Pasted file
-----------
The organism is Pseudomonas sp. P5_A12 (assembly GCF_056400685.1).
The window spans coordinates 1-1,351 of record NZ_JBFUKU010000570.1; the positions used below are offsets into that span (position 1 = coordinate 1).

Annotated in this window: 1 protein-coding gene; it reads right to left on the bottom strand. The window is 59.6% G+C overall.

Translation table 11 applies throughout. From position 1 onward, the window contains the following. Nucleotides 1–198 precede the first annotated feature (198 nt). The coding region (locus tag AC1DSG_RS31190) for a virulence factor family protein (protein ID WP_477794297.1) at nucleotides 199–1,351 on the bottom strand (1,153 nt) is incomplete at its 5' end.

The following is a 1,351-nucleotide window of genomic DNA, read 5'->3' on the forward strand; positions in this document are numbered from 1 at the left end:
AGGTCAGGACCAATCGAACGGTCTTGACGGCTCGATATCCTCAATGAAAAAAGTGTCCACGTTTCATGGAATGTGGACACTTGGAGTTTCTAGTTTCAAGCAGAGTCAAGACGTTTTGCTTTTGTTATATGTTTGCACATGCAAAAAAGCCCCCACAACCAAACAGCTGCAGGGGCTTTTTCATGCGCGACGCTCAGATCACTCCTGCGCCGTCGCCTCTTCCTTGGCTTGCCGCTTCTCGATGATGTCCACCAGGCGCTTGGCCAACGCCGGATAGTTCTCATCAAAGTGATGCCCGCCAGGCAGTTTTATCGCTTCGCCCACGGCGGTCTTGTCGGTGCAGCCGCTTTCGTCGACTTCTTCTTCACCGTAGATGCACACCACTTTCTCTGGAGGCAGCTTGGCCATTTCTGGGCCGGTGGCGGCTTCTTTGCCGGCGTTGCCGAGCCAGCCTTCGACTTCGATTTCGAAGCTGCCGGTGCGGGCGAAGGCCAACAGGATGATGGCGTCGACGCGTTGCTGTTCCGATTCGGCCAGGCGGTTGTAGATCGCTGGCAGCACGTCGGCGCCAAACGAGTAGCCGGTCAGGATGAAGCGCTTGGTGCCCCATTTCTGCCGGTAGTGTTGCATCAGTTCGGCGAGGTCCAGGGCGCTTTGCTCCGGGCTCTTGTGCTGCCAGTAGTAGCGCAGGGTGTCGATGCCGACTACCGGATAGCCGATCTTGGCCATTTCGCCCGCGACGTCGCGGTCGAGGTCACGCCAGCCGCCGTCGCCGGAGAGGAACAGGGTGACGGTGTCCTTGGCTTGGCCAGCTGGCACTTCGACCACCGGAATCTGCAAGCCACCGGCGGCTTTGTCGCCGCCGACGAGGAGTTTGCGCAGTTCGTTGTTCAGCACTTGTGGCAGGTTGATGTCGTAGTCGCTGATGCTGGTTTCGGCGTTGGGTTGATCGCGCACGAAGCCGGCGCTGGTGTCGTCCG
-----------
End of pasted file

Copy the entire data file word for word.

The organism is Pseudomonas sp. P5_A12 (assembly GCF_056400685.1).
The window spans coordinates 1-1,351 of record NZ_JBFUKU010000570.1; the positions used below are offsets into that span (position 1 = coordinate 1).

Annotated in this window: 1 protein-coding gene; it reads right to left on the bottom strand. The window is 59.6% G+C overall.

Translation table 11 applies throughout. From position 1 onward, the window contains the following. Nucleotides 1–198 precede the first annotated feature (198 nt). The coding region (locus tag AC1DSG_RS31190) for a virulence factor family protein (protein ID WP_477794297.1) at nucleotides 199–1,351 on the bottom strand (1,153 nt) is incomplete at its 5' end.

The following is a 1,351-nucleotide window of genomic DNA, read 5'->3' on the forward strand; positions in this document are numbered from 1 at the left end:
AGGTCAGGACCAATCGAACGGTCTTGACGGCTCGATATCCTCAATGAAAAAAGTGTCCACGTTTCATGGAATGTGGACACTTGGAGTTTCTAGTTTCAAGCAGAGTCAAGACGTTTTGCTTTTGTTATATGTTTGCACATGCAAAAAAGCCCCCACAACCAAACAGCTGCAGGGGCTTTTTCATGCGCGACGCTCAGATCACTCCTGCGCCGTCGCCTCTTCCTTGGCTTGCCGCTTCTCGATGATGTCCACCAGGCGCTTGGCCAACGCCGGATAGTTCTCATCAAAGTGATGCCCGCCAGGCAGTTTTATCGCTTCGCCCACGGCGGTCTTGTCGGTGCAGCCGCTTTCGTCGACTTCTTCTTCACCGTAGATGCACACCACTTTCTCTGGAGGCAGCTTGGCCATTTCTGGGCCGGTGGCGGCTTCTTTGCCGGCGTTGCCGAGCCAGCCTTCGACTTCGATTTCGAAGCTGCCGGTGCGGGCGAAGGCCAACAGGATGATGGCGTCGACGCGTTGCTGTTCCGATTCGGCCAGGCGGTTGTAGATCGCTGGCAGCACGTCGGCGCCAAACGAGTAGCCGGTCAGGATGAAGCGCTTGGTGCCCCATTTCTGCCGGTAGTGTTGCATCAGTTCGGCGAGGTCCAGGGCGCTTTGCTCCGGGCTCTTGTGCTGCCAGTAGTAGCGCAGGGTGTCGATGCCGACTACCGGATAGCCGATCTTGGCCATTTCGCCCGCGACGTCGCGGTCGAGGTCACGCCAGCCGCCGTCGCCGGAGAGGAACAGGGTGACGGTGTCCTTGGCTTGGCCAGCTGGCACTTCGACCACCGGAATCTGCAAGCCACCGGCGGCTTTGTCGCCGCCGACGAGGAGTTTGCGCAGTTCGTTGTTCAGCACTTGTGGCAGGTTGATGTCGTAGTCGCTGATGCTGGTTTCGGCGTTGGGTTGATCGCGCACGAAGCCGGCGCTGGTGTCGTCCG